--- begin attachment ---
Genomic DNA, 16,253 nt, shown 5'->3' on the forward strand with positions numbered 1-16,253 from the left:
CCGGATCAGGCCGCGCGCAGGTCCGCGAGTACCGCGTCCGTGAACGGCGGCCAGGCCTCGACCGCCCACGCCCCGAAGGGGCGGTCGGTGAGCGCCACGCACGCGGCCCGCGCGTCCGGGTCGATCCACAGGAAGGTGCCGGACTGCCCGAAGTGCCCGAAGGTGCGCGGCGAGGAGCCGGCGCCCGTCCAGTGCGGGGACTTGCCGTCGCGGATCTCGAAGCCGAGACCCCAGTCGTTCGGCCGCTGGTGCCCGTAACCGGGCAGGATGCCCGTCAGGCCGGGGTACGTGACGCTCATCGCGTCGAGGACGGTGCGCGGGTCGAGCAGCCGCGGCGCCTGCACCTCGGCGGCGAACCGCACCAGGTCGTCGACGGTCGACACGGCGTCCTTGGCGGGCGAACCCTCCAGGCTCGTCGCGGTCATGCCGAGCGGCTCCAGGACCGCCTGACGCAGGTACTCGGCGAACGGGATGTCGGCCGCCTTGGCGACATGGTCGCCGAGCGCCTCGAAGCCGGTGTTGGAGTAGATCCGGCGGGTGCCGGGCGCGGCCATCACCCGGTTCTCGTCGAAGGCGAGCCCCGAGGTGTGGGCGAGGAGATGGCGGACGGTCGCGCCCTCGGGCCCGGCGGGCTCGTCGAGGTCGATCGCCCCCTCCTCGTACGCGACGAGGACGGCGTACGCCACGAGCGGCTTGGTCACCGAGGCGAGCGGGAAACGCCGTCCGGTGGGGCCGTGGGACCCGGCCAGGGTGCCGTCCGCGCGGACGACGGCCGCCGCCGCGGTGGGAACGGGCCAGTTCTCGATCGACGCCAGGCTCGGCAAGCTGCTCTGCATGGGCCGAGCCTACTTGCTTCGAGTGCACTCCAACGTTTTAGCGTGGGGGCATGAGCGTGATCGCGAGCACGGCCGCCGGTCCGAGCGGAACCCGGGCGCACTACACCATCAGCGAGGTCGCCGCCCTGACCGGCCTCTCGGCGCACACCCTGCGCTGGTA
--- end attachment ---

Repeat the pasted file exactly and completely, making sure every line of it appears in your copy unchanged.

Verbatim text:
Genomic DNA, 16,253 nt, shown 5'->3' on the forward strand with positions numbered 1-16,253 from the left:
CCGGATCAGGCCGCGCGCAGGTCCGCGAGTACCGCGTCCGTGAACGGCGGCCAGGCCTCGACCGCCCACGCCCCGAAGGGGCGGTCGGTGAGCGCCACGCACGCGGCCCGCGCGTCCGGGTCGATCCACAGGAAGGTGCCGGACTGCCCGAAGTGCCCGAAGGTGCGCGGCGAGGAGCCGGCGCCCGTCCAGTGCGGGGACTTGCCGTCGCGGATCTCGAAGCCGAGACCCCAGTCGTTCGGCCGCTGGTGCCCGTAACCGGGCAGGATGCCCGTCAGGCCGGGGTACGTGACGCTCATCGCGTCGAGGACGGTGCGCGGGTCGAGCAGCCGCGGCGCCTGCACCTCGGCGGCGAACCGCACCAGGTCGTCGACGGTCGACACGGCGTCCTTGGCGGGCGAACCCTCCAGGCTCGTCGCGGTCATGCCGAGCGGCTCCAGGACCGCCTGACGCAGGTACTCGGCGAACGGGATGTCGGCCGCCTTGGCGACATGGTCGCCGAGCGCCTCGAAGCCGGTGTTGGAGTAGATCCGGCGGGTGCCGGGCGCGGCCATCACCCGGTTCTCGTCGAAGGCGAGCCCCGAGGTGTGGGCGAGGAGATGGCGGACGGTCGCGCCCTCGGGCCCGGCGGGCTCGTCGAGGTCGATCGCCCCCTCCTCGTACGCGACGAGGACGGCGTACGCCACGAGCGGCTTGGTCACCGAGGCGAGCGGGAAACGCCGTCCGGTGGGGCCGTGGGACCCGGCCAGGGTGCCGTCCGCGCGGACGACGGCCGCCGCCGCGGTGGGAACGGGCCAGTTCTCGATCGACGCCAGGCTCGGCAAGCTGCTCTGCATGGGCCGAGCCTACTTGCTTCGAGTGCACTCCAACGTTTTAGCGTGGGGGCATGAGCGTGATCGCGAGCACGGCCGCCGGTCCGAGCGGAACCCGGGCGCACTACACCATCAGCGAGGTCGCCGCCCTGACCGGCCTCTCGGCGCACACCCTGCGCTGGTA